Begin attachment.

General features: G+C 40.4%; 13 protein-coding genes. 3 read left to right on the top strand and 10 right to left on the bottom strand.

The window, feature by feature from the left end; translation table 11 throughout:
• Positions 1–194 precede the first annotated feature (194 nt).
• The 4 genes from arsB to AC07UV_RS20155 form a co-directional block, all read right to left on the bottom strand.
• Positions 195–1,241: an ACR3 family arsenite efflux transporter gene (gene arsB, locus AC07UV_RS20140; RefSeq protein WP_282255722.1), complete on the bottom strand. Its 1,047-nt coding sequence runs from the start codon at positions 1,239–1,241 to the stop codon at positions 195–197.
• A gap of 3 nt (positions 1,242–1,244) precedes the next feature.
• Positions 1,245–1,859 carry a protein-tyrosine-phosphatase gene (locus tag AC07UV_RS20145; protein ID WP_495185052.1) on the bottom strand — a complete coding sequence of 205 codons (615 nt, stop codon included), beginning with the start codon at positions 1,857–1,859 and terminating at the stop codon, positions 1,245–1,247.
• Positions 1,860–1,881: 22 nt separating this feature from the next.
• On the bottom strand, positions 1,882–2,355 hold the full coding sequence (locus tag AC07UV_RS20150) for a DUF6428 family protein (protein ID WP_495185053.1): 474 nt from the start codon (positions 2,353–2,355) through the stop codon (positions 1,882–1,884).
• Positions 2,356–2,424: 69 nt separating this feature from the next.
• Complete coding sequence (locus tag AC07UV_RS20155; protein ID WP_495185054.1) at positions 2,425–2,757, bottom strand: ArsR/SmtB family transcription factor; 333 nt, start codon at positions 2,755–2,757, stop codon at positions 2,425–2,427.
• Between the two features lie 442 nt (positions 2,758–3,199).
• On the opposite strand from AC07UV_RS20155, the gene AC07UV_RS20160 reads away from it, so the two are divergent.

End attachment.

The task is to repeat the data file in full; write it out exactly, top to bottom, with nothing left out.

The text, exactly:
General features: G+C 40.4%; 13 protein-coding genes. 3 read left to right on the top strand and 10 right to left on the bottom strand.

The window, feature by feature from the left end; translation table 11 throughout:
• Positions 1–194 precede the first annotated feature (194 nt).
• The 4 genes from arsB to AC07UV_RS20155 form a co-directional block, all read right to left on the bottom strand.
• Positions 195–1,241: an ACR3 family arsenite efflux transporter gene (gene arsB, locus AC07UV_RS20140; RefSeq protein WP_282255722.1), complete on the bottom strand. Its 1,047-nt coding sequence runs from the start codon at positions 1,239–1,241 to the stop codon at positions 195–197.
• A gap of 3 nt (positions 1,242–1,244) precedes the next feature.
• Positions 1,245–1,859 carry a protein-tyrosine-phosphatase gene (locus tag AC07UV_RS20145; protein ID WP_495185052.1) on the bottom strand — a complete coding sequence of 205 codons (615 nt, stop codon included), beginning with the start codon at positions 1,857–1,859 and terminating at the stop codon, positions 1,245–1,247.
• Positions 1,860–1,881: 22 nt separating this feature from the next.
• On the bottom strand, positions 1,882–2,355 hold the full coding sequence (locus tag AC07UV_RS20150) for a DUF6428 family protein (protein ID WP_495185053.1): 474 nt from the start codon (positions 2,353–2,355) through the stop codon (positions 1,882–1,884).
• Positions 2,356–2,424: 69 nt separating this feature from the next.
• Complete coding sequence (locus tag AC07UV_RS20155; protein ID WP_495185054.1) at positions 2,425–2,757, bottom strand: ArsR/SmtB family transcription factor; 333 nt, start codon at positions 2,755–2,757, stop codon at positions 2,425–2,427.
• Between the two features lie 442 nt (positions 2,758–3,199).
• On the opposite strand from AC07UV_RS20155, the gene AC07UV_RS20160 reads away from it, so the two are divergent.